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Phoenix Philosophy Meetup Group Message Board Socrates Cafe Philosophy Discussion in Tempe Discussion Forum › The Brain Processes Facts and Beliefs the Same Way

The Brain Processes Facts and Beliefs the Same Way

Phoenix, AZ
Post #: 48
A new neuroscience study has come to some interesting conclusions, among them being -

Our believing brains make no qualitative distinctions between the kinds of things you learn in a math textbook and the kinds of things you learn in Sunday school.

"Intuition" and "reason" are not two separate activities. They're interconnected. From the brain's point of view, religious belief and empirical data are the same.

... the "blasphemy reaction": that when atheists disagreed with a Christian belief, or when Christians affirmed one, their pleasure centers lit up—proof that the combatants in the faith-versus-reason wars really do enjoy the fight, equally.

full article:­
user 8869511
Chandler, AZ
Post #: 84
This subject is discussed in the book "How We Decide" by Jonah Lehrer.

This is an introductory book on the subject. Lehrer uses historical events to illustrate how the brain functions when making a decision.

The book is not a study of volition in terms of philosophy. Lehrer examines the brain from a prospective of biological function.

According to Lehrere, there are many decision making parts of the brain, each simultaneously providing decision making signals.

The human brain is designed to allow for contradictions to exist between different decision making areas, and has a natural bias to rationalize an explanation for these contradictions.

The conscious brain has a bias towards certainty. We all need to act without being confused. The brain selects the best solution, and provides an emotional signal, or an idea into working memory. Were are unaware of any contradictory signals that may occur below our conciseness.

"Once you identify with a political party, the world is edited to fit with your ideology. At such moments, rationality actually becomes a liability, since it allows us to justify piratically any belief. the prefrontal cortex is turned into an information filter, a way to block out disagreeable points of view. Let's look at an experiment done in the late 1960's by the congnitive psychologists timothy Brock and Joe Balloun. half of the subject involved in the experiment were regular churchgoers, and half were committed atheists. Brock and Balloun played a tape-recorded message attacking Christianity, and, to make the experiment more interesting, they added an annoying amount of static - a crackle fo white noise - to the recording. however, the listener could reduce the static by pressing a button, at which point the message suddenly became easier to understand. The results were utterly predicable and rather depressing: the nonbelievers always tried to remove the static, while the religious subjects actually preferred the message that was harder to hear... We all silence the cognitive dissonance through self-imposed ignorance."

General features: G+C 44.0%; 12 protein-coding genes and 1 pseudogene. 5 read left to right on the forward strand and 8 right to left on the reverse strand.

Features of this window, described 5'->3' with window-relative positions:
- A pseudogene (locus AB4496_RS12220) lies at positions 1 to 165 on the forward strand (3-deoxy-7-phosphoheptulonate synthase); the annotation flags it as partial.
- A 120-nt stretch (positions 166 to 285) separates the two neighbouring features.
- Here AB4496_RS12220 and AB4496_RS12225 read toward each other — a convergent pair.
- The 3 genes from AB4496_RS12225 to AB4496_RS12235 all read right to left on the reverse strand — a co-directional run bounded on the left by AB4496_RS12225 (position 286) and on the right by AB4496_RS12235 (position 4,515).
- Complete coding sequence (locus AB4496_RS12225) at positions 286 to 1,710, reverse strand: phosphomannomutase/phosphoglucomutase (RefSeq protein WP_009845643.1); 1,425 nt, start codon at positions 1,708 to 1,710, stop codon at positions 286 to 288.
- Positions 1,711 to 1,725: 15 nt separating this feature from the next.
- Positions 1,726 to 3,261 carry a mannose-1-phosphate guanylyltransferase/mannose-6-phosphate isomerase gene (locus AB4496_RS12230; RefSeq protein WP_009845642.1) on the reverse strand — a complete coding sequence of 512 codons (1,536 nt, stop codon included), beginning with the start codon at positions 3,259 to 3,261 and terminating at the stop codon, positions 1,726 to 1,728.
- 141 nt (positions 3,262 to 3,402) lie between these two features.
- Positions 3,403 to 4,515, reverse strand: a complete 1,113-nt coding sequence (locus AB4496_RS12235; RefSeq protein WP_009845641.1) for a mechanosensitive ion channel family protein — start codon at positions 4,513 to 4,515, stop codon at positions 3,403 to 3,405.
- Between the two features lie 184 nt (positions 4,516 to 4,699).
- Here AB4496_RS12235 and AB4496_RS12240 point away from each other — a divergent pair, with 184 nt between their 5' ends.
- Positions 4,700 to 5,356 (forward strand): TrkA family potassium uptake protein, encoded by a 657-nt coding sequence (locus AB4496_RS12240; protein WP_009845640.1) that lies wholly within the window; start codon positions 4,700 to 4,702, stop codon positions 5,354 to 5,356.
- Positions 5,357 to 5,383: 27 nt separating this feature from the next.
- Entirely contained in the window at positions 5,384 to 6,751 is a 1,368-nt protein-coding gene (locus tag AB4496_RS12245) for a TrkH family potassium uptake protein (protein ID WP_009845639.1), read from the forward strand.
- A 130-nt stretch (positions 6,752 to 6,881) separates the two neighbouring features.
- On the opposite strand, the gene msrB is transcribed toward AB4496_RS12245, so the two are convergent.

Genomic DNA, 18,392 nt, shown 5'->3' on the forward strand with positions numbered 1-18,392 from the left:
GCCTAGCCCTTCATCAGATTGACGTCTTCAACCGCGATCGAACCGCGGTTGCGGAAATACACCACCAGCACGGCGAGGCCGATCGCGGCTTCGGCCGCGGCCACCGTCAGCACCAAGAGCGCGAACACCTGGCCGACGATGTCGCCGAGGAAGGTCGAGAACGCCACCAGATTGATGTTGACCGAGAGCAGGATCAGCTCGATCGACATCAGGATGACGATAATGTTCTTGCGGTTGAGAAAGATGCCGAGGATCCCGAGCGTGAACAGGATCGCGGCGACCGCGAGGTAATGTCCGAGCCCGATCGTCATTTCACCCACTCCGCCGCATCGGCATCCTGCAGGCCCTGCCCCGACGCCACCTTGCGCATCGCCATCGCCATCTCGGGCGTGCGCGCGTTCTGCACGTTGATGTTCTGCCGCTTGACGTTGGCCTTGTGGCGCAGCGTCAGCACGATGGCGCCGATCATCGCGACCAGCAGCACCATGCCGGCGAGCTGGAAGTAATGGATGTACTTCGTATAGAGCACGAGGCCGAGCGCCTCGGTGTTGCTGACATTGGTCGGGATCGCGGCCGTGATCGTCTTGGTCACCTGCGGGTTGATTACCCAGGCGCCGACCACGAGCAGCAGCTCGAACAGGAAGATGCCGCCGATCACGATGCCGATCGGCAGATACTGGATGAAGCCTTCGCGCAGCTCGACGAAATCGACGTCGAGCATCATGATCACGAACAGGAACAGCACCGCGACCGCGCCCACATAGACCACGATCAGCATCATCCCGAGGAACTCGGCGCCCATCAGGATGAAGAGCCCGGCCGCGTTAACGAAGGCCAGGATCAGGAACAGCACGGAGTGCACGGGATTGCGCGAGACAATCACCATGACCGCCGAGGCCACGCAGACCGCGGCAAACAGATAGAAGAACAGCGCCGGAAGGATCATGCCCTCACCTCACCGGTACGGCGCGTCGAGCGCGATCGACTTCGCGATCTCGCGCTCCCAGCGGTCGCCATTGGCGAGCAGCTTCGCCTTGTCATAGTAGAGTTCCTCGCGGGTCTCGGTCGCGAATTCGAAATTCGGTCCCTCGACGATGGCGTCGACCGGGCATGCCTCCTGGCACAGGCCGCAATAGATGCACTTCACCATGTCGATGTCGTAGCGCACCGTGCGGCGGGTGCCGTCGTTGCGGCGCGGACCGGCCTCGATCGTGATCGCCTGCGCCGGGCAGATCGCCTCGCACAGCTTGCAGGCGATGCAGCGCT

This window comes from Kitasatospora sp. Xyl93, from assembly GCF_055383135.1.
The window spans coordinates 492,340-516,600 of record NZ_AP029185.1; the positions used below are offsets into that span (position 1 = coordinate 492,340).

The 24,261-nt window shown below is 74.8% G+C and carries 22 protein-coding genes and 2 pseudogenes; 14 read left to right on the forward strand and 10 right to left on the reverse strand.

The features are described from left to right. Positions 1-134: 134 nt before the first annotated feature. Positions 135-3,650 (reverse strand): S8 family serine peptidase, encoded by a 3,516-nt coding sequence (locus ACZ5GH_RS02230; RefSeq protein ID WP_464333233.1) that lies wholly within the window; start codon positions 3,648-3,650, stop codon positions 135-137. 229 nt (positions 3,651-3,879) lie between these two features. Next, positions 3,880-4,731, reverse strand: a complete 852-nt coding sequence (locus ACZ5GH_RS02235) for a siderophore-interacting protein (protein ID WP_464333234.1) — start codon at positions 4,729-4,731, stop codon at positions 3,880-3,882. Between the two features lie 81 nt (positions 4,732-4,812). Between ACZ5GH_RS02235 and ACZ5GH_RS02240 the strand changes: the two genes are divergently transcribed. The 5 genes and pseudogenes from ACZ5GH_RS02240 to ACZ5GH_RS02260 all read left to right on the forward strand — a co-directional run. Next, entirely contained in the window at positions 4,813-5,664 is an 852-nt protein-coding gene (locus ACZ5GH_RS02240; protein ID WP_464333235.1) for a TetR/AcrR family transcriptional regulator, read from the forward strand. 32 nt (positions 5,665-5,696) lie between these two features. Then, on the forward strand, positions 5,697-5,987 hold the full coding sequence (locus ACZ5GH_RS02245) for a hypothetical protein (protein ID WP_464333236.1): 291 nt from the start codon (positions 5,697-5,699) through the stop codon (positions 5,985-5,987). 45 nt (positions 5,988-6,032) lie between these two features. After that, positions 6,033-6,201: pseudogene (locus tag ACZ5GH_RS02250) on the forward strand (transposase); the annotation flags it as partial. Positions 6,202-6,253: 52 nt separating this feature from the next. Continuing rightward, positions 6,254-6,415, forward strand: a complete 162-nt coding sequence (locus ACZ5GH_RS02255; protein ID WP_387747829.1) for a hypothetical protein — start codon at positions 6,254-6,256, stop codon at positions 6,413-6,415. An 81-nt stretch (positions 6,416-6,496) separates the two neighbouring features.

"The lesson from the Yom Kippur War is that having access to the necessary information is not enough. Eli Zeira, after all, had more than enough military intelligence at his disposal. He saw the tanks at the border; he read the top-secrete memos. his mistake was that he never forced himself to consider these inconvenient facts. instead of listening to the young lieutenant, he turned up the static dial and clung to the Concept. The result was a bad decision.

“They only way to counteract the bias for certainty is to encourage some inner dissonance. We must force ourselves to think about information we don’t want to think about, to play attention to the data that disturbs our entrenched beliefs. When we start censoring our minds, turning off those brain areas that contradict our assumption, we end up ignoring relevant evidence. A major general shrugs off the evacuation of Soviet Military personnel and those midnight cable form trusted sources. He insists that an invasion isn’t happening even when it has already begun.” – Jonah Lehrer
Phoenix, AZ
Post #: 53
Thank you for that. The examples from military history are clear and similar examples of
generals in denial have occurred all throughout history. Perhaps this will help my chess game!
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